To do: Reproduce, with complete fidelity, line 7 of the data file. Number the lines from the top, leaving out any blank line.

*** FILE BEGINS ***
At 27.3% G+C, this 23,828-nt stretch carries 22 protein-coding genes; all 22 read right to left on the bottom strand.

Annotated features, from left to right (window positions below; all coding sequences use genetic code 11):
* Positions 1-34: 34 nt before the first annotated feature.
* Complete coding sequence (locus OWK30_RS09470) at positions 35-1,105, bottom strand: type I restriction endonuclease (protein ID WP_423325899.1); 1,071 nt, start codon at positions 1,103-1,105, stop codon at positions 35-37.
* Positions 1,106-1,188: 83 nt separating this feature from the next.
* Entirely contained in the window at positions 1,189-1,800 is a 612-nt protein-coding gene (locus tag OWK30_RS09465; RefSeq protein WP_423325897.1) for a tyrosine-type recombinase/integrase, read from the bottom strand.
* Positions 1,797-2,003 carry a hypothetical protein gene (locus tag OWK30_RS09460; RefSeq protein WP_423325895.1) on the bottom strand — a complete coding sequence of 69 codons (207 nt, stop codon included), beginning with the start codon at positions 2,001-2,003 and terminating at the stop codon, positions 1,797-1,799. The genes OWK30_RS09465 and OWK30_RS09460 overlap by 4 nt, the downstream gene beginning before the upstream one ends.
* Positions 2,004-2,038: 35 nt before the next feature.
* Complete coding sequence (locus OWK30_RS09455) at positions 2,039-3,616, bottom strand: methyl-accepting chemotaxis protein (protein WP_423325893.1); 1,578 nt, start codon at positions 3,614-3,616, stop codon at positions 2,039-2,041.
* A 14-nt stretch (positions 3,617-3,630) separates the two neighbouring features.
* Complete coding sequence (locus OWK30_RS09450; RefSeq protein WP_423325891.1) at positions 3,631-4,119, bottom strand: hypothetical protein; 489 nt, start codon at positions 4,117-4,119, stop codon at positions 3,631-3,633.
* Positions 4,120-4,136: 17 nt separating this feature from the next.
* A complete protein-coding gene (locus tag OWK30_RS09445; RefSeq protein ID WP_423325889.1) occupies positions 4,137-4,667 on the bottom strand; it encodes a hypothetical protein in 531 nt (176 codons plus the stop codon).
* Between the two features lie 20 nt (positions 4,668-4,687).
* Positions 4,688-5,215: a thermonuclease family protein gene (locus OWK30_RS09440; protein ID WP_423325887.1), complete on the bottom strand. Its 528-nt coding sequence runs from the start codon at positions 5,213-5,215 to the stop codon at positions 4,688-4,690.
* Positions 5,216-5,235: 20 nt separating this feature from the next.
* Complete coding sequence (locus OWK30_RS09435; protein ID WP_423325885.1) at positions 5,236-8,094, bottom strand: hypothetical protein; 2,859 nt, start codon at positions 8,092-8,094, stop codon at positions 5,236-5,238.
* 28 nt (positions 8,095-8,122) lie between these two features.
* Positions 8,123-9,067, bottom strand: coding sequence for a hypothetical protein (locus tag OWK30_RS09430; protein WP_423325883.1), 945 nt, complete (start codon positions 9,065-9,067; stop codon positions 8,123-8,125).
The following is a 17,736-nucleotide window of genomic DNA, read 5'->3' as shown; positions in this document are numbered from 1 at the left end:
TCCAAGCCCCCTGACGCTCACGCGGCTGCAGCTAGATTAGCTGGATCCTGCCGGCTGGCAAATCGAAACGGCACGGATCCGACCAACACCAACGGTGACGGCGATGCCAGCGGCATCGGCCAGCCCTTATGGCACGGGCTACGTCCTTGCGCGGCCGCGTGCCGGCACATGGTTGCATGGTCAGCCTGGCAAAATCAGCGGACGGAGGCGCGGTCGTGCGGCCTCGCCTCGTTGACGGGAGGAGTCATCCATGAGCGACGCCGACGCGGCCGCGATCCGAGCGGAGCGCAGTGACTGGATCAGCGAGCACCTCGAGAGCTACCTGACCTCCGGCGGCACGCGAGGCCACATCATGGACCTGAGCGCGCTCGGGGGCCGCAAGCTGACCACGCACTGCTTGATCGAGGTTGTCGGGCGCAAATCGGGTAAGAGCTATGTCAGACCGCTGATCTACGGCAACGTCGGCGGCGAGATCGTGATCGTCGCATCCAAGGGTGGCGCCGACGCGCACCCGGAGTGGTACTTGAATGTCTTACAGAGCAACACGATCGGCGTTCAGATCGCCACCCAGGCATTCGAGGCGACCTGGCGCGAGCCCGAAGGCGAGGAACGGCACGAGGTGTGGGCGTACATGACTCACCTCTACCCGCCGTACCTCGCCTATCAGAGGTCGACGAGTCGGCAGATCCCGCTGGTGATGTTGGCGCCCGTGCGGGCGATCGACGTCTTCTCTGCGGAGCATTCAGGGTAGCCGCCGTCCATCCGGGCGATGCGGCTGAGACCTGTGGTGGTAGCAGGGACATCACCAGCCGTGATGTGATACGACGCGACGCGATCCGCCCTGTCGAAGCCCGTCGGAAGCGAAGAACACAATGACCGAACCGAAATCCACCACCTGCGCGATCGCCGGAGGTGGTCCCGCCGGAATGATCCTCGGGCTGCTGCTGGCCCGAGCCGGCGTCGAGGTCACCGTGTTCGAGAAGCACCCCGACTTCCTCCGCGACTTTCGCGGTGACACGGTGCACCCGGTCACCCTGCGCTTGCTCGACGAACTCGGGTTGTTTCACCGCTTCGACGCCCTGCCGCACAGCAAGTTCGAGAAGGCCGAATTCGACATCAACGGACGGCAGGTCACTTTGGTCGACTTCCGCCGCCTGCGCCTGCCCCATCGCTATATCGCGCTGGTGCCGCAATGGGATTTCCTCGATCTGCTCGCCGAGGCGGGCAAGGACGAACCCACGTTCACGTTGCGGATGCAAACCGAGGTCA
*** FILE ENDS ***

* Positions 1,797-2,003 carry a hypothetical protein gene (locus tag OWK30_RS09460; RefSeq protein WP_423325895.1) on the bottom strand — a complete coding sequence of 69 codons (207 nt, stop codon included), beginning with the start codon at positions 2,001-2,003 and terminating at the stop codon, positions 1,797-1,799. The genes OWK30_RS09465 and OWK30_RS09460 overlap by 4 nt, the downstream gene beginning before the upstream one ends.